Thanks for chiming in Anthony, now we can deal in facts instead of just opinions.
The plotting is not the issue, but it is the underlying data. When you backtest, the OHLC values are used (and the range of values the bar forms). Depending how you write the strat or set options, the first tick of the next bar could be your fill, so if you don't have the correct value you do not get real results (although it would backtest the same each time it does not match real trading).
I have never needed this, but others have shown me examples where it is pretty bad for certain instruments. I have never added to BR. As you are aware adding config options can be a hassle (your masking options are very clever).
Depends where the timestamp is coming from. If you are using exchange based timestamps, there is no issue, as they are not going to change even when you reload historical data. If you are using PC based timestamps, then I agree you have issues to deal with.
It is not an issue as long as the algorithm always gets the same answer based on the data stream. The real test is if I load day X of data with a start date of day (X-5) and then again with start date of day (X-0), I should get the same bars for day X. If you don't get the same data then your backtest may have issues. This issue is similar to the consistent reference point.
Yes, indicators can move faster, but I would rather have that then known bad data for a backtest. Once you insert those dummy bars, you now have data on the chart that the backtest will execute against. Obviously, this is an issue.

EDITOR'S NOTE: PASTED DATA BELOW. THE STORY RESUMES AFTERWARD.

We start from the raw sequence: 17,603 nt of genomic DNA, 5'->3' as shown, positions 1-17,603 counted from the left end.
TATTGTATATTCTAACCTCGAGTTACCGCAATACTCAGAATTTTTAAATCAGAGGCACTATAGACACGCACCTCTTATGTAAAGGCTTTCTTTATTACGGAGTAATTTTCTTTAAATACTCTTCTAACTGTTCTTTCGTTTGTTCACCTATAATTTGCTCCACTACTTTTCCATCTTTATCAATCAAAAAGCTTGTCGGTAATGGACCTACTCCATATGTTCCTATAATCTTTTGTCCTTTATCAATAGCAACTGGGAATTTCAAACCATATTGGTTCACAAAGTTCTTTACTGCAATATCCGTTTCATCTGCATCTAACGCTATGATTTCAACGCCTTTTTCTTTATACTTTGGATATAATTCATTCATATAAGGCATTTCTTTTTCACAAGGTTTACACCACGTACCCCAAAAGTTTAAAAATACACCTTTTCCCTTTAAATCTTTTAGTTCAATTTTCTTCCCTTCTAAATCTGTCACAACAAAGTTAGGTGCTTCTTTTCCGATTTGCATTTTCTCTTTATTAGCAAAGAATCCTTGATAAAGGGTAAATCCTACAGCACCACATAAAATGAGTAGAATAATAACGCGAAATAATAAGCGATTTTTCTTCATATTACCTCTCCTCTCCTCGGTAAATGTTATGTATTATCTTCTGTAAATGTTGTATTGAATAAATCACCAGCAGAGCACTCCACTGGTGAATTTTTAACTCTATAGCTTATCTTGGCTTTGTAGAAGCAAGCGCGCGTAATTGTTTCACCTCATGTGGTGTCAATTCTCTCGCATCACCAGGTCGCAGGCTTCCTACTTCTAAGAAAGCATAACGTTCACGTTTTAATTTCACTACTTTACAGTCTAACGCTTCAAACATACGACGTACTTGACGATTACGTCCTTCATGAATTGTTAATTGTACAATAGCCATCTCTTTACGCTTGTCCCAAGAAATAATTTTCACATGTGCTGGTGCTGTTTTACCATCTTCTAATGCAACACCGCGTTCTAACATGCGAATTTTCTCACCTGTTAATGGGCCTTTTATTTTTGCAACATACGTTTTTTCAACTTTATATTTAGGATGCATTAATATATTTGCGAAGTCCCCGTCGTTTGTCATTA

This is one of those issues that you have to trade off as a user. Is the backtest more important, or is the visual of the chart more important. No right answer, just depends what you are looking for. BR focuses on the backtest. Some like the visual cascade of the gap.
The following 4 users say Thank You to aslan for this post:
In truth I never had an issue with the opening bar ticks fill, so I never thought in that level of detail. I will investigate this, thank you.
You are correct, the consistent reference is only an issue when the time stamp doesn't come from the data provider, but is created based on the computers clock. MBTrading (to name one) with NT uses the computers clock for time stamps, which explains why I have seen this issue.
I have tested the dynamic brick size algorithm for consistency during backtesting and it is consistent. As long as the first day of backtesting has 1 day of historical tick data loaded, the underlying data stream is the same and so is the calculation.
I appreciate the level of scrutiny and detail you have given to my white paper. Thank you again for taking the time to review it.
The following 3 users say Thank You to mrlogik for this post:
I did a one week free trial of the Logik Renko and many of the "features" were not advantageous to live trading.......it seems to me that the features might be more advantageous to ATS and backtesting results. Am I right? Or have I jumped to an incorrect conclusion?
The following user says Thank You to Jeff Castille for this post: